What You Need to Know About Prostate Cancer

The facts about prostate cancer.

When most of us hear the word cancer, the first thing we think is, “Boy, I’m sure glad it’s not me.” But, The National Cancer Institute estimates that over 250,000 men will be diagnosed with prostate cancer in 2020. For these men, they have to accept cancer as part of their lives. How do you know if you are one of these men with prostate cancer or not?

A man with prostate cancer may not have any symptoms. For men who do have symptoms, the common symptoms include:

  • Urinary problems
  • Not being able to pass urine
  • Having a hard time starting or stopping the urine flow
  • Needing to urinate often, especially at night
  • Weak flow of urine
  • Urine flow that starts and stops
  • Pain or burning during urination
  • Blood in the urine or semen
  • Frequent pain in the lower back, hips, or upper thighs

Most often, these symptoms are not due to cancer; they may be caused by another health problem. If you have any of these symptoms, you should tell your doctor so that problems can be diagnosed and treated.

“The challenge is that most prostate cancers have no symptoms until it gets to the point that it is no longer curable,” says Dr. Jeff Ferguson, urologist. “That is why screening is so important. We recommend that men have a yearly PSA and digital rectal exam. Most leading urologists believe that PSA tests are an important tool in screening for prostate cancer and are very useful when interpreted correctly.”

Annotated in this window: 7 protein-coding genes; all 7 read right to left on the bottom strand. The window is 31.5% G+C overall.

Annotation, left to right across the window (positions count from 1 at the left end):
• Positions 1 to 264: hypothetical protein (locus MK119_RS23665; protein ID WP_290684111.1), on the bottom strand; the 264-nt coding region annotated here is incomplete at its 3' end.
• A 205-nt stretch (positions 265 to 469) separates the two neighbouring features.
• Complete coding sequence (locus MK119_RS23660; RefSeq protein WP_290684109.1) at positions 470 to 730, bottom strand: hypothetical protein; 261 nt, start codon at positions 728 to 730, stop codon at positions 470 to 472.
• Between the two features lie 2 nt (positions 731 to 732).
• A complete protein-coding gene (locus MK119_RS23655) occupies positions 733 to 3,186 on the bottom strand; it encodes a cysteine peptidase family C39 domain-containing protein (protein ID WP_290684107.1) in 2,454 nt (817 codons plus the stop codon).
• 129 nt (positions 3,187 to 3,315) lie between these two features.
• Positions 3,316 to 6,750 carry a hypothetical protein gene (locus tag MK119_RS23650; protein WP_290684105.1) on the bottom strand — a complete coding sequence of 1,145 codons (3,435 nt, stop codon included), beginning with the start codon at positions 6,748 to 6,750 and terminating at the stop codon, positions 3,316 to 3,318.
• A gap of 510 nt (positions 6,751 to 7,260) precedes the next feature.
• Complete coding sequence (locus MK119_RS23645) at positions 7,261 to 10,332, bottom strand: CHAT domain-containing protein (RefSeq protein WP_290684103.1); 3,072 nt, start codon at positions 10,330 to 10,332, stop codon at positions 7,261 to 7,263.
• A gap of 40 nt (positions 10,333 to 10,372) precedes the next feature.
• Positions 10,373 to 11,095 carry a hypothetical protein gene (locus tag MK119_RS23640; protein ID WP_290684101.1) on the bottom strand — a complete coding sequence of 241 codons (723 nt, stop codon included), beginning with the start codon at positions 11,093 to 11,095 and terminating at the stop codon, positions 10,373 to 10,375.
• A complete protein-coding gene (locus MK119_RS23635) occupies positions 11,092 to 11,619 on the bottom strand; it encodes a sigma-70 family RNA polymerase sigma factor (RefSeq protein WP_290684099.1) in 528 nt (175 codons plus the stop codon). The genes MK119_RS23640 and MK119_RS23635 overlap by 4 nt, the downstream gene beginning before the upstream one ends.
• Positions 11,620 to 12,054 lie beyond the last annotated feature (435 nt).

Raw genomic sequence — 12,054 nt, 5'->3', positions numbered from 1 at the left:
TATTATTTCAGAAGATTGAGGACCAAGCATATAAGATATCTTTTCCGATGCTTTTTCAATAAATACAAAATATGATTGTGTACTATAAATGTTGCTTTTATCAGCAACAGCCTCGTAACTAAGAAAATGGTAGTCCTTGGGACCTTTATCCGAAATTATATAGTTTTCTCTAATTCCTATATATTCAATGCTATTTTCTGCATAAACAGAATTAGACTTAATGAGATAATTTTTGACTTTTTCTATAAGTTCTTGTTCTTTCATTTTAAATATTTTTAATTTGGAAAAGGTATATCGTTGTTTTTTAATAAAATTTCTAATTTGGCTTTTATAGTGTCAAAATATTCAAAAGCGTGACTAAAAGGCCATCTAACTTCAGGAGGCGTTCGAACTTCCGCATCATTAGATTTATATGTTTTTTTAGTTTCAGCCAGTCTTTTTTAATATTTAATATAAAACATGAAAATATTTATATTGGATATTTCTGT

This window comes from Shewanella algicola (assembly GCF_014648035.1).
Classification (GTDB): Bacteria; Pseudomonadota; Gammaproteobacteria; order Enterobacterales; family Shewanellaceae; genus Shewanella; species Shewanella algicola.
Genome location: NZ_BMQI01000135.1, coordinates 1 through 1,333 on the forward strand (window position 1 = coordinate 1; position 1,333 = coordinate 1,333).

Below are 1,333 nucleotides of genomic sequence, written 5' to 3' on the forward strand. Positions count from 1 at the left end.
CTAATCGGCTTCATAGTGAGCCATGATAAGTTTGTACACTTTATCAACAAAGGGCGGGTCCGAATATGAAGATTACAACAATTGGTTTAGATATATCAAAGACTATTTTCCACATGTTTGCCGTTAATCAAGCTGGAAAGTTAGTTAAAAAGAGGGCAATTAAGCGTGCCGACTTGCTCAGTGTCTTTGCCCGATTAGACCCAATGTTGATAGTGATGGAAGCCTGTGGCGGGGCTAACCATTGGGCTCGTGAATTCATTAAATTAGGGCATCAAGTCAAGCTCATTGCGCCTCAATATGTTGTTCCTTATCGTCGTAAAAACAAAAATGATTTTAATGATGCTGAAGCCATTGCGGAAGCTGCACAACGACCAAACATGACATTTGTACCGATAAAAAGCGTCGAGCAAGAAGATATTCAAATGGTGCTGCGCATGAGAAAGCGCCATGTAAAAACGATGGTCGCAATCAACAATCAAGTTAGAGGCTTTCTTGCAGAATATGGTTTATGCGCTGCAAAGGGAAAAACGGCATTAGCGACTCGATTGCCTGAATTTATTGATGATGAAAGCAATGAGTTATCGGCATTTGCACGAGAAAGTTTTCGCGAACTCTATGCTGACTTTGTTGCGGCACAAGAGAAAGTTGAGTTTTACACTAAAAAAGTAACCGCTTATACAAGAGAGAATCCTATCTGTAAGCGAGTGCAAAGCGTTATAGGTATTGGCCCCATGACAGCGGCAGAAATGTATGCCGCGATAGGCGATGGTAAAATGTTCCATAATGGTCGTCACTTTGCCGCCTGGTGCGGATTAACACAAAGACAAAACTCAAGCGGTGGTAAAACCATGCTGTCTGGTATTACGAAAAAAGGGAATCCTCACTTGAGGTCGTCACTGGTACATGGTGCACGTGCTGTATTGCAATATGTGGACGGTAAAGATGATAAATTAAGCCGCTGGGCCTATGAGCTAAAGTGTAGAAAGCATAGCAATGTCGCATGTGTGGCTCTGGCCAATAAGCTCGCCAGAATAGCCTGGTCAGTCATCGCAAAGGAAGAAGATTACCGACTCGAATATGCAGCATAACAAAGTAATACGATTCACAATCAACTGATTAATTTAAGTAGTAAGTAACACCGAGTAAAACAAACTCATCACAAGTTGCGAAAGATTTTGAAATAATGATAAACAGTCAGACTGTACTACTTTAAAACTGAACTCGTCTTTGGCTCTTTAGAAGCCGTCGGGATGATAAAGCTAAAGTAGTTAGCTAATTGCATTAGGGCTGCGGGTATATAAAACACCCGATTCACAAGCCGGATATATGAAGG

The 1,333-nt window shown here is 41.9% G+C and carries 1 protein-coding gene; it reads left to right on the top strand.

A PSA is a blood test for prostate-specific antigen. A lab checks the level of PSA in your blood sample. The prostate makes PSA and prostate cancer may cause a high PSA level.

Once a man is diagnosed with prostate cancer, he and his doctor have a variety of options to explore to determine the best course of treatment. Options include radiation, radioactive seeds or surgery. Surgical options have improved over the years where most procedures are done using minimally invasive techniques. This means that surgeries are performed through small incisions, which replace the large incisions needed for conventional open surgeries.

Surgeons at Penrose Hospital and St. Francis Medical Center are now using the da Vinci® Surgical System to perform minimally-invasive robotic assisted prostatectomies. Benefits of robotic assisted surgery include smaller incisions, less pain and trauma for patients, and a much faster recovery period.

“Because it is less invasive, more and more men who previously may have chosen radiation treatment are now electing to have surgery,” says Ferguson. “It has also opened up options for older patients who might not have been a candidate for a traditional surgery. The bottom line is that robotic assisted surgery has made surgery a viable choice for more men.”

By enhancing surgical capabilities, da Vinci Surgery offers a number of potential benefits, including:

  • Less pain following the operation
  • Less risk of infection
  • Less anesthesia
  • Less blood loss
  • Shorter hospital stay
  • Faster and more complete recovery
  • Quicker return to normal daily activities

“Most of my patients return to normal physical activity in four to six weeks,” says Ferguson.

Most people are candidates for robotic assisted surgery, but it may not be right for everyone. Only you and your doctor can decide whether surgery is right for you. Before making your decision, you should make sure you are aware of all the options available to you.

Please talk to your primary care physician to schedule your annual screenings.